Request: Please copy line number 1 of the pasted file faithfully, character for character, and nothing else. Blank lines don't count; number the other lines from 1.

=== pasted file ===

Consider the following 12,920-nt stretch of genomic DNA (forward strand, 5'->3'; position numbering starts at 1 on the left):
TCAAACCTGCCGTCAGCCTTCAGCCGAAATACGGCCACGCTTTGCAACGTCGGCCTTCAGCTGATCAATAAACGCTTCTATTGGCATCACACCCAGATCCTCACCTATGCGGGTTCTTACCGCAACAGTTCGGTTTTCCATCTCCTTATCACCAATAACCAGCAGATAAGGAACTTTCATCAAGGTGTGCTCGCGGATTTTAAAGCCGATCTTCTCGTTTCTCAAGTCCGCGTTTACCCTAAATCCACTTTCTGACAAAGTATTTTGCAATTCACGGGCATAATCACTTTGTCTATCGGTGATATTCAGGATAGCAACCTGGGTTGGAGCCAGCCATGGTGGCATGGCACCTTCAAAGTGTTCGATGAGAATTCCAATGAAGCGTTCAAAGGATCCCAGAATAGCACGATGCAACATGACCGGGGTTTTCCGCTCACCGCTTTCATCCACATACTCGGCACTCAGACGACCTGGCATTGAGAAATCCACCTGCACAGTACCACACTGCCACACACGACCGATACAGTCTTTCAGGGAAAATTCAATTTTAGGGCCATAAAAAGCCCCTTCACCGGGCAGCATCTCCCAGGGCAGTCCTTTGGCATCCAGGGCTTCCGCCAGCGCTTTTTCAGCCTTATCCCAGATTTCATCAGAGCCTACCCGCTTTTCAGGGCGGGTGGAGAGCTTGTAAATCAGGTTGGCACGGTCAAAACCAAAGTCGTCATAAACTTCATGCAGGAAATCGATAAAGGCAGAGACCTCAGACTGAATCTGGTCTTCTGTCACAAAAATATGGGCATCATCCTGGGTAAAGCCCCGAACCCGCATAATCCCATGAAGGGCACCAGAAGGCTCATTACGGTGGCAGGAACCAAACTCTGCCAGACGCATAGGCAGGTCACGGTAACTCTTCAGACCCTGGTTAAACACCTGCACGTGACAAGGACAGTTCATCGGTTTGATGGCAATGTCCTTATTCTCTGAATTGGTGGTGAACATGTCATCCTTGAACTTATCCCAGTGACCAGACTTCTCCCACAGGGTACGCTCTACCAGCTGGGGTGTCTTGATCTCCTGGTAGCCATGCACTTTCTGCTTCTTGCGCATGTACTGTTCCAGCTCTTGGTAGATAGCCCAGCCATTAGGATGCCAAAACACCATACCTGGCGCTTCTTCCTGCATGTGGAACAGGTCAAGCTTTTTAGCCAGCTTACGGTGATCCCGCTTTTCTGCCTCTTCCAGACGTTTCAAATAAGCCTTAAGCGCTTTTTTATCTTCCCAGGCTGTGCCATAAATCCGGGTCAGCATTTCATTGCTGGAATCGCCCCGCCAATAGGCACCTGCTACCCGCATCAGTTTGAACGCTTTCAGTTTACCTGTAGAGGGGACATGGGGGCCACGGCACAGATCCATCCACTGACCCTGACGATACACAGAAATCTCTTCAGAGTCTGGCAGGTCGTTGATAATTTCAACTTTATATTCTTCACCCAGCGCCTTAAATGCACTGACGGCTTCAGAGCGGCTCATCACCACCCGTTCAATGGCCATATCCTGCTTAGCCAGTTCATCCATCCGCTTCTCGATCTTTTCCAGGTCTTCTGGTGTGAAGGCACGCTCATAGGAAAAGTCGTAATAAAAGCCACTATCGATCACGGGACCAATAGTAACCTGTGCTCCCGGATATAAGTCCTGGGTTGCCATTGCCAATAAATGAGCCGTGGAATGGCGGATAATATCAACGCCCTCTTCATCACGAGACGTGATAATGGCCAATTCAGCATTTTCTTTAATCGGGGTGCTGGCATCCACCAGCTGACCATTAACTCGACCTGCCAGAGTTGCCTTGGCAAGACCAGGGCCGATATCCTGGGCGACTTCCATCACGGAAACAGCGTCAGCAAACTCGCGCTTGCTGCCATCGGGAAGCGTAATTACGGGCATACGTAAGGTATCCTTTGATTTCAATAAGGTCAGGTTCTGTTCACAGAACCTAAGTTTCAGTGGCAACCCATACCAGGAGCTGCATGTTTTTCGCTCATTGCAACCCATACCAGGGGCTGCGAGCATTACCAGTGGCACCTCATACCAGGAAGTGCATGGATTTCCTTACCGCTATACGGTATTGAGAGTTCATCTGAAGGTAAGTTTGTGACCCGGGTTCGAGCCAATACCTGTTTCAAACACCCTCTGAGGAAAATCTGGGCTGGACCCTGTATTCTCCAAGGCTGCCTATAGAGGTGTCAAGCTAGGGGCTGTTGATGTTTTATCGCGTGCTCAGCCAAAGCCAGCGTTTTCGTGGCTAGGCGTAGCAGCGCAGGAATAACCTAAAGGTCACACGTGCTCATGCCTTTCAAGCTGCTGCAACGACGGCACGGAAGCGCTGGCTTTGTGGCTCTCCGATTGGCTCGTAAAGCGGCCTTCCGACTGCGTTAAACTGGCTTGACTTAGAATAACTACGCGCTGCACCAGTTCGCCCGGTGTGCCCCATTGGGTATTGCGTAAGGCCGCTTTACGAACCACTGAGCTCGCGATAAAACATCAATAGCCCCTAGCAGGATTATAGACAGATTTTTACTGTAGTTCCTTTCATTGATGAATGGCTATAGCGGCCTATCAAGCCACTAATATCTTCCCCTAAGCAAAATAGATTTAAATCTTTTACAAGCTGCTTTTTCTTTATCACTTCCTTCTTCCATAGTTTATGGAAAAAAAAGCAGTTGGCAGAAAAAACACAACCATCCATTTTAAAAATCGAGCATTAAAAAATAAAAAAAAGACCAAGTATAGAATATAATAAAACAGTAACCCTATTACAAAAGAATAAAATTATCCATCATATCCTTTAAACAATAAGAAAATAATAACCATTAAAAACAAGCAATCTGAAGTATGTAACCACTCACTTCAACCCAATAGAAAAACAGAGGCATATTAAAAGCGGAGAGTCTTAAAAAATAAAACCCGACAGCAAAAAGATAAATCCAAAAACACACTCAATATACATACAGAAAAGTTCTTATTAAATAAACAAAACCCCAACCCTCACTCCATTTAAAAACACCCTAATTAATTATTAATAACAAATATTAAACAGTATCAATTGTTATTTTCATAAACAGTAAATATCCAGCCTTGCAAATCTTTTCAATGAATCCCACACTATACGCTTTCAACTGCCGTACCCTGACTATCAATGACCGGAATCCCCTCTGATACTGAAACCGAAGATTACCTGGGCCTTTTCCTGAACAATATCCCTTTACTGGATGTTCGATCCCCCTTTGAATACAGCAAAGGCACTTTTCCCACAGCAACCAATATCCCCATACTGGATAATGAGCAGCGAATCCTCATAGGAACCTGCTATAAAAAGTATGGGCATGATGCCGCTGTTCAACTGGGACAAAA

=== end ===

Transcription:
Consider the following 12,920-nt stretch of genomic DNA (forward strand, 5'->3'; position numbering starts at 1 on the left):